2. To highlight a case’s importance - Thousands of cases are filed every year in the U.S. Supreme Court seeking one of the coveted 70 or 80 slots for cases that will be argued and decided over the Court’s Term. Some arrive with significant media attention and built-in importance. But many do not. An easy way to call attention to the importance of a case that might otherwise be overlooked is to have amicus support when the petition for certiorari is filed. Statistically, the Court grants review more often when there is amicus support. One can debate whether the support itself gives the case greater merit or simply is a way of flagging the petition for a second look. Either way, amicus support is a significant boost to the likelihood of the Court’s review.
  3. To advance an issue in the context or background of the case - Often an amicus participant can call a court's attention to issues outside the parties’ arguments that help add color or context to the dispute. For instance, in cases involving the constitutionality of the death penalty for mentally infirm persons and juveniles, the religious community filed united amicus briefs to address the moral application of the Court’s Eighth Amendment standard - whether punishment can be squared with “the evolving standards of decency that mark the progress of a maturing society.” That was not an issue the parties could advance, but one the religious community was uniquely positioned to answer.
  4. To advance the amici’s own cause or case - Absent extraordinary circumstances, a Supreme Court often does not take a case involving a legal issue the first time that it arrives for review. Thus, an amicus party can call the court's attention to other cases that are on their way forward for possible Supreme Court review. And it educates the Court that the amicus participant’s dispute will be worthy of review someday. So why not now?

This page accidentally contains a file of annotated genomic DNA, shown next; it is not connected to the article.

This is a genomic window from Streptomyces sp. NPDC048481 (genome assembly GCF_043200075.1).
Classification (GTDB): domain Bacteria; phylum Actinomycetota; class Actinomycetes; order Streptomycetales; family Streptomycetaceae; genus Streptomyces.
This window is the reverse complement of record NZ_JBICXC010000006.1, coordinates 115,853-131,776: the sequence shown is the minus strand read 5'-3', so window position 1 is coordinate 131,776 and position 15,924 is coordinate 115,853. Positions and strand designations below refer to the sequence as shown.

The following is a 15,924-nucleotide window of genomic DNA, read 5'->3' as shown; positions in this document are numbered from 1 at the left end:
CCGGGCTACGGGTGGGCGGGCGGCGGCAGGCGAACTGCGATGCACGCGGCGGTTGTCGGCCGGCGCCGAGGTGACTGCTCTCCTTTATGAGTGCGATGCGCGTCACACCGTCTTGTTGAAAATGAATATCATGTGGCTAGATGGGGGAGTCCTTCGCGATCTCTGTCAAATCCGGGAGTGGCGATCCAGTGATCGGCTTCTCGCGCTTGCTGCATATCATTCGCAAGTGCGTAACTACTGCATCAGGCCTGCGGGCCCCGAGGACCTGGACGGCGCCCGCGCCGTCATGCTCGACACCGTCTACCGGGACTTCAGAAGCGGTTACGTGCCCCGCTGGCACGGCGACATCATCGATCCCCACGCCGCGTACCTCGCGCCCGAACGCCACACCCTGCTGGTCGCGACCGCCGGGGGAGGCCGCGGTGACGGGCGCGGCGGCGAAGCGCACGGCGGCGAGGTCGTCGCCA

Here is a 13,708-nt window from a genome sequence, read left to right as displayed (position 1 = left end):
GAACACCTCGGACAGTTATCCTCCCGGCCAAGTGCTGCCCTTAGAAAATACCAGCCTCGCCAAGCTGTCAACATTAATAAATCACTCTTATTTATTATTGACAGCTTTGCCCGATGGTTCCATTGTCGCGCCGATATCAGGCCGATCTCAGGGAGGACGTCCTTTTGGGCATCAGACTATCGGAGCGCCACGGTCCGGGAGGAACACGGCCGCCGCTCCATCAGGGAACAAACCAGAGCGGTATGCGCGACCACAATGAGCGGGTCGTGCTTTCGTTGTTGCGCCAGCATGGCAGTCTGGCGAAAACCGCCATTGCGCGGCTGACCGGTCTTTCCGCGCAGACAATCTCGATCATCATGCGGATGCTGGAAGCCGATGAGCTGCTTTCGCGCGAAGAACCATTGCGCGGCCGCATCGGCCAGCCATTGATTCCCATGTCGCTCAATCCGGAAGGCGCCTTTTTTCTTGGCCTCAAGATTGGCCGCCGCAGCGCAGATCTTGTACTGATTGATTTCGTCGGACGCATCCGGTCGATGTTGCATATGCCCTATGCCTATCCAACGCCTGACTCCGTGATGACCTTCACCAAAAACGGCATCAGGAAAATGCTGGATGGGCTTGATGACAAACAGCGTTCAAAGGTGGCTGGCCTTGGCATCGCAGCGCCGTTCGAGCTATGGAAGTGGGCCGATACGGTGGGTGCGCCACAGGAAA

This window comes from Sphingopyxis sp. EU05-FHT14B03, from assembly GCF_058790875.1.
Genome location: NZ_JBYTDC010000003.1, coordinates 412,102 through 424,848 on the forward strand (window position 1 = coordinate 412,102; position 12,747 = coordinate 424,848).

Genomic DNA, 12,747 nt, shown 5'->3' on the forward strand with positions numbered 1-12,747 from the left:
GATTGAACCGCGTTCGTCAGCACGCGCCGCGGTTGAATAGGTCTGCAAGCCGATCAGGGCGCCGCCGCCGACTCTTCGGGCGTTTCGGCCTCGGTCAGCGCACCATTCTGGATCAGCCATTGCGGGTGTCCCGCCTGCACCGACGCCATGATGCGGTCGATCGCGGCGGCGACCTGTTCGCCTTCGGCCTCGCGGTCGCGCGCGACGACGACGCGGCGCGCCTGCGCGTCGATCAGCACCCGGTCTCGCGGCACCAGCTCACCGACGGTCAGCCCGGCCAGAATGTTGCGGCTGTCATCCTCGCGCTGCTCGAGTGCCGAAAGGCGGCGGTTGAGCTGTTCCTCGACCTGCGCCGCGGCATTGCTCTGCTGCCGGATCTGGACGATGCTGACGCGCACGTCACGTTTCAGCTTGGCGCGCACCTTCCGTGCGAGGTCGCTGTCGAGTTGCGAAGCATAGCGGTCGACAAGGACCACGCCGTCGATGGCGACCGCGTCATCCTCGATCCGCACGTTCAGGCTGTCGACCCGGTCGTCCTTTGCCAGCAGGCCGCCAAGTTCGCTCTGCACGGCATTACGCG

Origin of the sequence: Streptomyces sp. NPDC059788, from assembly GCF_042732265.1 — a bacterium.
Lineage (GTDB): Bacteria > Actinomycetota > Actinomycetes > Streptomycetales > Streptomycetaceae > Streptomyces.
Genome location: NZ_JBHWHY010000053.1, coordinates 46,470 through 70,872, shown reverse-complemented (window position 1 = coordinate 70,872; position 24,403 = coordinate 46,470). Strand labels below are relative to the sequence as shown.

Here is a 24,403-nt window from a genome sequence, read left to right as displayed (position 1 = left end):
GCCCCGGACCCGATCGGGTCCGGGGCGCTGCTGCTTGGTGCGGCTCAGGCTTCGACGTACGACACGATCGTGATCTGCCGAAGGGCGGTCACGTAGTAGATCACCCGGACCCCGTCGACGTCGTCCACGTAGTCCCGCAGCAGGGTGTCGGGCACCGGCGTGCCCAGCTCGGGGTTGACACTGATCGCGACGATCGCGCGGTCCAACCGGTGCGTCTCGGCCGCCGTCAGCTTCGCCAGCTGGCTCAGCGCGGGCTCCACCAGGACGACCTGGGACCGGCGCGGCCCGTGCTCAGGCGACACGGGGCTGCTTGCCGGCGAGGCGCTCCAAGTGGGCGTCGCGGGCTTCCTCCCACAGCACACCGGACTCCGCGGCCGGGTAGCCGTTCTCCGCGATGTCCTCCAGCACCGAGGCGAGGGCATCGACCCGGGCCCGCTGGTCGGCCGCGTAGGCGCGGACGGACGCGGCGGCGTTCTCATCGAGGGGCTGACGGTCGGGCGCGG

The strategic use of amicus briefs by organizations can help an appellate court think about a case in a new way, lift an organization's own cause or dispute, or point the court in a new direction. Briefs that embrace these themes satisfy the substance of the Court’s rule that an amicus participant should advance “relevant matter not already brought to its attention by the parties” rather than simply replicate a party's argument. When that happens, even the courts will concede it is good to have such a friend.

About the Author
Mark has participated as amicus counsel in more than 40 U.S. Supreme Court cases. He also chairs Stradley Ronon’s nonprofit & religious organizations practice group, which brings together 25 lawyers from across the firm’s many legal disciplines to serve the unique needs of those clients. He joined the firm in 2007, after serving for more than 20 years as general counsel for the U.S. Conference of Catholic Bishops (USCCB) and nearly eight years as a regulatory attorney in Washington, D.C. He has extensive experience in untangling the liabilities of complex organizations, in both planning and organizing activities and in litigation. Mark has represented clients across the country, and from Europe to the Pacific Rim. A major emphasis of his practice is constitutional law and deflecting attempts by government to regulate the activities of religious institutions.

Information contained in this publication should not be construed as legal advice or opinion or as a substitute for the advice of counsel. The articles by these authors may have first appeared in other publications. The content provided is for educational and informational purposes for the use of clients and others who may be interested in the subject matter. We recommend that readers seek specific advice from counsel about particular matters of interest.